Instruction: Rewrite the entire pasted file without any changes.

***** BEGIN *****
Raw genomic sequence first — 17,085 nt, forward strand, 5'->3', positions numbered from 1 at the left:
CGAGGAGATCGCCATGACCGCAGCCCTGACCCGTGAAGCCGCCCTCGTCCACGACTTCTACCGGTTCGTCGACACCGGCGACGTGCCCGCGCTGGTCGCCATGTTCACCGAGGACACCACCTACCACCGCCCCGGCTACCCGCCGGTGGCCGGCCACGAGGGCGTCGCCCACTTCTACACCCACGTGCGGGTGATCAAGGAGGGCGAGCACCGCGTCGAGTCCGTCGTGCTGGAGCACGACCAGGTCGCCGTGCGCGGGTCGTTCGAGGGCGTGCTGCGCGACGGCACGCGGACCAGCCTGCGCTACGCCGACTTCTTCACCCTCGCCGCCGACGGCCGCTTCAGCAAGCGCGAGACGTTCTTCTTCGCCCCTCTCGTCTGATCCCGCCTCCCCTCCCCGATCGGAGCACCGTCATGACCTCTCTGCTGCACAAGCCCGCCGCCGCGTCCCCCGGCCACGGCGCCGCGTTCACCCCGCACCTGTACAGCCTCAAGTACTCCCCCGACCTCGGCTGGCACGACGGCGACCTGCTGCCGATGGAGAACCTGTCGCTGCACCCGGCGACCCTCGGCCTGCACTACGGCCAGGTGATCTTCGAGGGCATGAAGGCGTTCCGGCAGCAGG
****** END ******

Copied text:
Raw genomic sequence first — 17,085 nt, forward strand, 5'->3', positions numbered from 1 at the left:
CGAGGAGATCGCCATGACCGCAGCCCTGACCCGTGAAGCCGCCCTCGTCCACGACTTCTACCGGTTCGTCGACACCGGCGACGTGCCCGCGCTGGTCGCCATGTTCACCGAGGACACCACCTACCACCGCCCCGGCTACCCGCCGGTGGCCGGCCACGAGGGCGTCGCCCACTTCTACACCCACGTGCGGGTGATCAAGGAGGGCGAGCACCGCGTCGAGTCCGTCGTGCTGGAGCACGACCAGGTCGCCGTGCGCGGGTCGTTCGAGGGCGTGCTGCGCGACGGCACGCGGACCAGCCTGCGCTACGCCGACTTCTTCACCCTCGCCGCCGACGGCCGCTTCAGCAAGCGCGAGACGTTCTTCTTCGCCCCTCTCGTCTGATCCCGCCTCCCCTCCCCGATCGGAGCACCGTCATGACCTCTCTGCTGCACAAGCCCGCCGCCGCGTCCCCCGGCCACGGCGCCGCGTTCACCCCGCACCTGTACAGCCTCAAGTACTCCCCCGACCTCGGCTGGCACGACGGCGACCTGCTGCCGATGGAGAACCTGTCGCTGCACCCGGCGACCCTCGGCCTGCACTACGGCCAGGTGATCTTCGAGGGCATGAAGGCGTTCCGGCAGCAGG